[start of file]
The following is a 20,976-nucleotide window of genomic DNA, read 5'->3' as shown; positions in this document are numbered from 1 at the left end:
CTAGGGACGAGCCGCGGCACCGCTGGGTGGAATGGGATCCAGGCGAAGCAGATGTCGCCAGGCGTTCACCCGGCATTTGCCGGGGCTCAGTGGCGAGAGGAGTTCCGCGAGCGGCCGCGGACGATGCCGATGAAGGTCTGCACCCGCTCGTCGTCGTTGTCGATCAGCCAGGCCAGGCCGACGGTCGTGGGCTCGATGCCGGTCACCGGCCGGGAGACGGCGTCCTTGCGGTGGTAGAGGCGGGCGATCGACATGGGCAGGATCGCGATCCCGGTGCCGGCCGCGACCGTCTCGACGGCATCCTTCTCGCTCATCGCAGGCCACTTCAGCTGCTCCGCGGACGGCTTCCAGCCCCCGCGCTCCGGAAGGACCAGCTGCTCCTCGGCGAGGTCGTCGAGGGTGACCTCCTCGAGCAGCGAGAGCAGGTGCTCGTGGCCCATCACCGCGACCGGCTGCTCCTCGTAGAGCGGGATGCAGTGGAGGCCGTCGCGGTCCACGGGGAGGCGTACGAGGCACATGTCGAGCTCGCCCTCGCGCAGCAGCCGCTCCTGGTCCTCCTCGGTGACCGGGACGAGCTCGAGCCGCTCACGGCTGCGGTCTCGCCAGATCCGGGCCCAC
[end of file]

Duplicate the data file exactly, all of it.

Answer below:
The following is a 20,976-nucleotide window of genomic DNA, read 5'->3' as shown; positions in this document are numbered from 1 at the left end:
CTAGGGACGAGCCGCGGCACCGCTGGGTGGAATGGGATCCAGGCGAAGCAGATGTCGCCAGGCGTTCACCCGGCATTTGCCGGGGCTCAGTGGCGAGAGGAGTTCCGCGAGCGGCCGCGGACGATGCCGATGAAGGTCTGCACCCGCTCGTCGTCGTTGTCGATCAGCCAGGCCAGGCCGACGGTCGTGGGCTCGATGCCGGTCACCGGCCGGGAGACGGCGTCCTTGCGGTGGTAGAGGCGGGCGATCGACATGGGCAGGATCGCGATCCCGGTGCCGGCCGCGACCGTCTCGACGGCATCCTTCTCGCTCATCGCAGGCCACTTCAGCTGCTCCGCGGACGGCTTCCAGCCCCCGCGCTCCGGAAGGACCAGCTGCTCCTCGGCGAGGTCGTCGAGGGTGACCTCCTCGAGCAGCGAGAGCAGGTGCTCGTGGCCCATCACCGCGACCGGCTGCTCCTCGTAGAGCGGGATGCAGTGGAGGCCGTCGCGGTCCACGGGGAGGCGTACGAGGCACATGTCGAGCTCGCCCTCGCGCAGCAGCCGCTCCTGGTCCTCCTCGGTGACCGGGACGAGCTCGAGCCGCTCACGGCTGCGGTCTCGCCAGATCCGGGCCCAC